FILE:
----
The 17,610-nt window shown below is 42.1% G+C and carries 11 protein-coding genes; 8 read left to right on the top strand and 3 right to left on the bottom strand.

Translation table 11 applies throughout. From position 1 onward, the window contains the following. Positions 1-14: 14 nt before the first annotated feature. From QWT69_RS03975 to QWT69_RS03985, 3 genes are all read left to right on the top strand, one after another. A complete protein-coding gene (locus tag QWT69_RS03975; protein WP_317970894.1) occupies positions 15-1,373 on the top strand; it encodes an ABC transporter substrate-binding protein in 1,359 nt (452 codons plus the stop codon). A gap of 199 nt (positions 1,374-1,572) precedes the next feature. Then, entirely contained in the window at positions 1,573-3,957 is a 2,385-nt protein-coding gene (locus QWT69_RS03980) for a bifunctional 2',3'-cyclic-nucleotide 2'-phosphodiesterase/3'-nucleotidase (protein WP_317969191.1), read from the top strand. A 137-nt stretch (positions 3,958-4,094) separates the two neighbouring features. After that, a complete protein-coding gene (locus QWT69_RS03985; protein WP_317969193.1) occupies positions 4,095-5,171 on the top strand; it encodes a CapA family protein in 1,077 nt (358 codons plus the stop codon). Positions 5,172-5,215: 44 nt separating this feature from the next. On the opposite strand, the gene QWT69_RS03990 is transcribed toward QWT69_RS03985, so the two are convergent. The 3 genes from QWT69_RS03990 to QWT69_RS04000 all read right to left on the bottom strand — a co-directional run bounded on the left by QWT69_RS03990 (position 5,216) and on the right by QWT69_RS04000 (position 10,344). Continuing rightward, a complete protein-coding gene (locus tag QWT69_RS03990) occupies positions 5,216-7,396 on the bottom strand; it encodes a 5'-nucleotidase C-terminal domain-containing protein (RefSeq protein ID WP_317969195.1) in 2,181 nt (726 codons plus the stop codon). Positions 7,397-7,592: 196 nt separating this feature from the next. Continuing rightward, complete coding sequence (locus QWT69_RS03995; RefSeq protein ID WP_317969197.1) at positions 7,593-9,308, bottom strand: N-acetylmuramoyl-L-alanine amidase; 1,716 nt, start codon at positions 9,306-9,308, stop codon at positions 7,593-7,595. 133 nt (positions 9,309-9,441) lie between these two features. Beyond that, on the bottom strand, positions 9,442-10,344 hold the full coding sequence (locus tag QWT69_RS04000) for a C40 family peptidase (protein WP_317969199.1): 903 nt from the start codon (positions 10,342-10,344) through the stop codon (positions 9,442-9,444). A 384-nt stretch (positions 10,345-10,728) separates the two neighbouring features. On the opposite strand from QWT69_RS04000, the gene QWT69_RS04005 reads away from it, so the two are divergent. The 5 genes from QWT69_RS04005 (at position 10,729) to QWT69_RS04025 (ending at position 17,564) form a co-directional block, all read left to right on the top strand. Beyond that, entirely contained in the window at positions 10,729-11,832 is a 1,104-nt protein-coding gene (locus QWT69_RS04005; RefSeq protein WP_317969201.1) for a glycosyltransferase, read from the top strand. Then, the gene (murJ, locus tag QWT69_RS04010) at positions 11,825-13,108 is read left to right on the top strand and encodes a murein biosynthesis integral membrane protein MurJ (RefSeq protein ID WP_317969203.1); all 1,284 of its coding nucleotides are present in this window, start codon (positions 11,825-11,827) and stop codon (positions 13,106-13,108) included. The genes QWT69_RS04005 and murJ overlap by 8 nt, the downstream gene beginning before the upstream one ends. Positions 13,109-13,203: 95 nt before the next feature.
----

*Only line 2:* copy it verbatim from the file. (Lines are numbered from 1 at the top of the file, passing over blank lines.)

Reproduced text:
Translation table 11 applies throughout. From position 1 onward, the window contains the following. Positions 1-14: 14 nt before the first annotated feature. From QWT69_RS03975 to QWT69_RS03985, 3 genes are all read left to right on the top strand, one after another. A complete protein-coding gene (locus tag QWT69_RS03975; protein WP_317970894.1) occupies positions 15-1,373 on the top strand; it encodes an ABC transporter substrate-binding protein in 1,359 nt (452 codons plus the stop codon). A gap of 199 nt (positions 1,374-1,572) precedes the next feature. Then, entirely contained in the window at positions 1,573-3,957 is a 2,385-nt protein-coding gene (locus QWT69_RS03980) for a bifunctional 2',3'-cyclic-nucleotide 2'-phosphodiesterase/3'-nucleotidase (protein WP_317969191.1), read from the top strand. A 137-nt stretch (positions 3,958-4,094) separates the two neighbouring features. After that, a complete protein-coding gene (locus QWT69_RS03985; protein WP_317969193.1) occupies positions 4,095-5,171 on the top strand; it encodes a CapA family protein in 1,077 nt (358 codons plus the stop codon). Positions 5,172-5,215: 44 nt separating this feature from the next. On the opposite strand, the gene QWT69_RS03990 is transcribed toward QWT69_RS03985, so the two are convergent. The 3 genes from QWT69_RS03990 to QWT69_RS04000 all read right to left on the bottom strand — a co-directional run bounded on the left by QWT69_RS03990 (position 5,216) and on the right by QWT69_RS04000 (position 10,344). Continuing rightward, a complete protein-coding gene (locus tag QWT69_RS03990) occupies positions 5,216-7,396 on the bottom strand; it encodes a 5'-nucleotidase C-terminal domain-containing protein (RefSeq protein ID WP_317969195.1) in 2,181 nt (726 codons plus the stop codon). Positions 7,397-7,592: 196 nt separating this feature from the next. Continuing rightward, complete coding sequence (locus QWT69_RS03995; RefSeq protein ID WP_317969197.1) at positions 7,593-9,308, bottom strand: N-acetylmuramoyl-L-alanine amidase; 1,716 nt, start codon at positions 9,306-9,308, stop codon at positions 7,593-7,595. 133 nt (positions 9,309-9,441) lie between these two features. Beyond that, on the bottom strand, positions 9,442-10,344 hold the full coding sequence (locus tag QWT69_RS04000) for a C40 family peptidase (protein WP_317969199.1): 903 nt from the start codon (positions 10,342-10,344) through the stop codon (positions 9,442-9,444). A 384-nt stretch (positions 10,345-10,728) separates the two neighbouring features. On the opposite strand from QWT69_RS04000, the gene QWT69_RS04005 reads away from it, so the two are divergent. The 5 genes from QWT69_RS04005 (at position 10,729) to QWT69_RS04025 (ending at position 17,564) form a co-directional block, all read left to right on the top strand. Beyond that, entirely contained in the window at positions 10,729-11,832 is a 1,104-nt protein-coding gene (locus QWT69_RS04005; RefSeq protein WP_317969201.1) for a glycosyltransferase, read from the top strand. Then, the gene (murJ, locus tag QWT69_RS04010) at positions 11,825-13,108 is read left to right on the top strand and encodes a murein biosynthesis integral membrane protein MurJ (RefSeq protein ID WP_317969203.1); all 1,284 of its coding nucleotides are present in this window, start codon (positions 11,825-11,827) and stop codon (positions 13,106-13,108) included. The genes QWT69_RS04005 and murJ overlap by 8 nt, the downstream gene beginning before the upstream one ends. Positions 13,109-13,203: 95 nt before the next feature.